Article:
The people in Ivory Coast have shown that struggling against this is not only possible, but can be successful.
Hundreds of thousands of people, mainly women, demonstrated in the streets of Abidjan – the capital of Ivory Coast - against the massive price rises of food and fuel. The demonstration was met with a brutal response from the police. They baton charged the crowd and used teargas. The police shot live bullets into the demonstration killing one woman and seriously injuring ten others.
The crowd defended themselves by burning tyres. They pleaded with the police to cross the lines and join the demonstration.
After two days of mass protest president Gbagbo was forced to give in and reduce the price for staple foods and petrol.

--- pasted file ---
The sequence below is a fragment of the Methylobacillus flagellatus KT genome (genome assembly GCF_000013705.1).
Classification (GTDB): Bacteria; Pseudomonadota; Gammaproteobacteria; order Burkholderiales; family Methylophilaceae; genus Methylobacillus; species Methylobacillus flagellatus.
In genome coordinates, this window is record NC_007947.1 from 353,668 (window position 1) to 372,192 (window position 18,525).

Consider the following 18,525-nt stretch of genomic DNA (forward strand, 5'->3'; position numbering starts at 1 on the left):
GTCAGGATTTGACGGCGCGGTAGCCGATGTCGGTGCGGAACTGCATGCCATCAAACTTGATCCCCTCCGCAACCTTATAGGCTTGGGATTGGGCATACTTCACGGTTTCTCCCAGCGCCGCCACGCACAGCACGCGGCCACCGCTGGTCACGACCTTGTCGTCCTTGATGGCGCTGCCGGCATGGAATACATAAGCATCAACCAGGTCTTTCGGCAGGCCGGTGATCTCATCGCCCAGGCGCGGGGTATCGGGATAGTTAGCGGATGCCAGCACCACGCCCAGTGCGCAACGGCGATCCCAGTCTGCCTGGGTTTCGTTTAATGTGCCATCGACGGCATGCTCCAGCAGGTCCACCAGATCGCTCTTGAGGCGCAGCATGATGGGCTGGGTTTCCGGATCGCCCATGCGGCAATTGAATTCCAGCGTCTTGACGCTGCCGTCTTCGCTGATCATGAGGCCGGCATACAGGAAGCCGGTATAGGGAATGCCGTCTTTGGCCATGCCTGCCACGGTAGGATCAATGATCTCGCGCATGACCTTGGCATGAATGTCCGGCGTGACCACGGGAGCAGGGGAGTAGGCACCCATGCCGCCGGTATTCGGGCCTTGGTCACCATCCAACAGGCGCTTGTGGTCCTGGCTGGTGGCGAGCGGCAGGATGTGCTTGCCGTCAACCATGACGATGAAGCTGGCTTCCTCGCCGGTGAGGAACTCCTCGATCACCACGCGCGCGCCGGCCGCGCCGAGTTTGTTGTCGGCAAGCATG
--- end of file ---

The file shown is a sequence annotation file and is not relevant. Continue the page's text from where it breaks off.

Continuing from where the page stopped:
The high increase in prices of staple foods means people are going hungry every day. Josette Sheeran, leader of the UN world food programme, commented on the emergence of a new kind of food crisis: “We see more hunger in the cities than ever before. We see often that while there is enough food on the shelves, people are going hungry because they cannot afford to buy it”
Protests like this are increasing across the whole of Africa. In countries like Cameroon, Burkina Faso and Senegal similar protest movements against price rises have taken place in the last few weeks.
What happened in Ivory Coast is a victory for the workers and poor. It will raise the self confidence and consciousness of the people and could clear the way for new protests and mass movements.